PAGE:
Are food brands in trouble?
9th October 2015
It is hard to pick up a magazine, watch TV or listen to the radio without the subject of food being covered at length. Celebrities such as Jamie Oliver, Nigella Lawson and Hugh Fearnley Whittingstall as well as programmes like The Great British Bake Off and Masterchef have raised the public consciousness about what goes in our food to a point where consumers are now taking a much greater interest in what goes into food the food they eat and what the consequences are for their health.
It is too early to see whether current consumer interest and awareness will be matched by concerted action to change personal eating habits away from processed and packaged foods toward fresh home prepared ones. The rising tide of obecity and the dramatic increase in the prevalence of diabeties suggests that old habits die hard. In the future brands will have to be much more transparent about what is in their food or they risk a real consumer backlash. Frankly the industry has had to be dragged kicking and screaming into being more honest about what is in their food. The current labelling regulations are an improvement but they are still bewildering and misleading.
A standard beefburger can only be classified as such if it comprises a minimum of 62% beef. Similarly, a chicken (or other poultry) or rabbit burger must contain a minimum of 55% meat, and a pork burger 67% minimum pig meat. An economy beefburger must contain 47% meat, a chicken burger 41% and a pork burger 50% pig meat.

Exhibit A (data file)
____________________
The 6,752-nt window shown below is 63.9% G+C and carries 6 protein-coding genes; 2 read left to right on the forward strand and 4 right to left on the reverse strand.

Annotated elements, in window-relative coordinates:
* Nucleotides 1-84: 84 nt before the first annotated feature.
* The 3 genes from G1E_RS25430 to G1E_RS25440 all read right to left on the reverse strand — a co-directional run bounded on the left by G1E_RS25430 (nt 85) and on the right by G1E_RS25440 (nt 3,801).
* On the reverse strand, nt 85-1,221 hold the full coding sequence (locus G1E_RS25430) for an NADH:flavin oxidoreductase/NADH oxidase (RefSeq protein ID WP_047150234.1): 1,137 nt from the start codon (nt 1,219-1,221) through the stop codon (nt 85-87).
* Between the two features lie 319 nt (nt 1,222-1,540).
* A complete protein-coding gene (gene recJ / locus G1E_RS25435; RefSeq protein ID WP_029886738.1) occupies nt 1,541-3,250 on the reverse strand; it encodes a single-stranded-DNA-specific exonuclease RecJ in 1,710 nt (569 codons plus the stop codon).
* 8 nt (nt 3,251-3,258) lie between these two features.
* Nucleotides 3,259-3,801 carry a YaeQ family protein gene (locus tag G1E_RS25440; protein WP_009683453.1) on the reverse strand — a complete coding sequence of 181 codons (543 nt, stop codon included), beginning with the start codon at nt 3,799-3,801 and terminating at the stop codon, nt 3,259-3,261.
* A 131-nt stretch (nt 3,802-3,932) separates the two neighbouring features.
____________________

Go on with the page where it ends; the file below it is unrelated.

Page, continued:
Under European law, the term “meat” is defined as “skeletal muscle with naturally included or adherent fat and connective tissue” which has not been mechanically stripped from the carcass.
When put like that none of the above sound very appetising but all this is lost behind pretty packaging, slick advertising and pseudo science “5 a day rhetoric”. If food brands don’t start to get their house in order consumers will eventually vote with their feet. Ironically brands came into existence as a stamp of quality now food brands are in danger of being seen as the lowest common denominators in any food category.
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